Feb
11

In D.C., a debate over closing times

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A glimpse at when U.S. heavy rail systems operate. (Courtesy of Matt Johnson/Track Twenty-Nine)

As New York’s MTA struggles to make sure it has enough money to avoid future service cuts and fare hikes, the WMATA is considering changes to America’s Subway in Washington, D.C. As Greater Greater Washington reported earlier on Thursday, to save money and add, in essence, 45 days to its maintenance schedule, the authority may end weekend service at midnight instead of 3 a.m. As the vast majority of District residents and some WMATA Board members are incensed by the idea, it is one to which the WMATA Board often turns in times of fiscal crisis.

The hours of the D.C. Metro and the way the system is run has always been a bit perplexing to me. It’s full of contradictions and highlights a tension between those who live in the District and those who live in the suburbs. Anyone from New York would probably find it infuriating as I often did when I lived in D.C. a few years ago.

Generally, the Metro’s peak-hour trains arrive very frequently as workers — many of them federal employees — shuttle back to Virginia or Maryland. Much like with New York, D.C.’s roads aren’t extensive enough to — and should not — support the auto traffic the thousands of people who work in the District would generate, and so the Metro is a prime necessity during peak hours.

During off-peak hours, though, the service becomes this hybrid mix of a subway and a commuter rale. During rush hour, the red line trains would roll in quite frequently, but as soon as 7 p.m. hit, the headways slowed to 10 minutes. By 9:30, the wait grew to 15 minutes, and the last red line trains passed through Dupont Circle and Metro Center at midnight or shortly thereafter. On other routes, headways can reach 20 minutes as early as 9:30 p.m., and people coming back from Kennedy Center shows, late nights at work or after-dinner movies often grumble about the poor service.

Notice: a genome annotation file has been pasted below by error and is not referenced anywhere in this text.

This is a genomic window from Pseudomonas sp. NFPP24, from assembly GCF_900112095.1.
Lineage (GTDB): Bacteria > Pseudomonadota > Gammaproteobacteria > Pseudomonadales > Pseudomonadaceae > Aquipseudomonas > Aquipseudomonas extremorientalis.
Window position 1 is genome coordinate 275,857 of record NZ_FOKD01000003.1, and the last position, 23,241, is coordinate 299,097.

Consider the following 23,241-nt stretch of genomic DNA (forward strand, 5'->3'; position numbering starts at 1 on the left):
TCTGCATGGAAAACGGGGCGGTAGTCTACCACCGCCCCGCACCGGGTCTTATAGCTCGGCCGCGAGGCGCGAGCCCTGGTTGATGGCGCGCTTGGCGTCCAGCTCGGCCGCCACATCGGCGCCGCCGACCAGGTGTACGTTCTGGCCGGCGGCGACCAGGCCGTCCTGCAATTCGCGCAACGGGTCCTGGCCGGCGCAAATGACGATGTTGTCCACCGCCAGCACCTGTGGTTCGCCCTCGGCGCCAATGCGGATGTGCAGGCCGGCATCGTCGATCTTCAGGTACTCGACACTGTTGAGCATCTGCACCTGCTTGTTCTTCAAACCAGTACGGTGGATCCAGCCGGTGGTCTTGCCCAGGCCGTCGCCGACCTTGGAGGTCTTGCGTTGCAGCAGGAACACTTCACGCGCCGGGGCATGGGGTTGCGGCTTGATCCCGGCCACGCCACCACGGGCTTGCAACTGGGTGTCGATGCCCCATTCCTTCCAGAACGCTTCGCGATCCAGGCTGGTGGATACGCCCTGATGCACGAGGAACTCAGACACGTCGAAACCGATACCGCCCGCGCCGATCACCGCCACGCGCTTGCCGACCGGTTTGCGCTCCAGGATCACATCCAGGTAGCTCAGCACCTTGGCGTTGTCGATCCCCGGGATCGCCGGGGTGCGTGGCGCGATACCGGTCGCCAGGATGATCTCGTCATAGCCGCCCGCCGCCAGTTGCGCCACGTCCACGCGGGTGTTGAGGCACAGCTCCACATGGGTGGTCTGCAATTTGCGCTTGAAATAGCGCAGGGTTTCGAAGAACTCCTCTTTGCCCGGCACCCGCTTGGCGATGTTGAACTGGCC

In July of 2008, Matt Johnson at Track Twenty-Nine tackled the issue of the Metro’s hours. The DC subway system, he noted, is one of the first in the nation to close entirely and the first to begin the closing process during the week. It creates, Johnson says, some tension in the area. He wrote:

It would seem on the surface to be essential for the subway to stay open late in Our Nation’s Captial. While it is true that Washington has long held the distinction of being known as an early-to-bed, early-to-rise sort of town, they don’t exactly roll up the sidewalks at 11:30. They do start rolling up the Metro, though. They start shutting it down at 11:24 every evening Sunday through Thursday.

And while the party-goers and clubbers have the benefit of an extra 3 hours of service on Fridays and Saturdays, this strategy leaves out the idea of equity. After all, it’s not just clubbers who are out after midnight. All of those service workers have to get home somehow, and many of them don’t get off until late. Besides, do we really want to be known as the city that has the first subway to retire each night? Even Baltimore’s Metro starts to close later than WMATA.

In its coverage of yesterday’s WMATA Board Meeting, Greater Greater Washington’s David Alpert pondered the same conflict. The debate over closing times, he says, “risks pitting rush-hour only riders, more often those who drive to stations and don’t live in walkable areas with ready transit access, against people for whom transit is a 24-7 mobility tool.”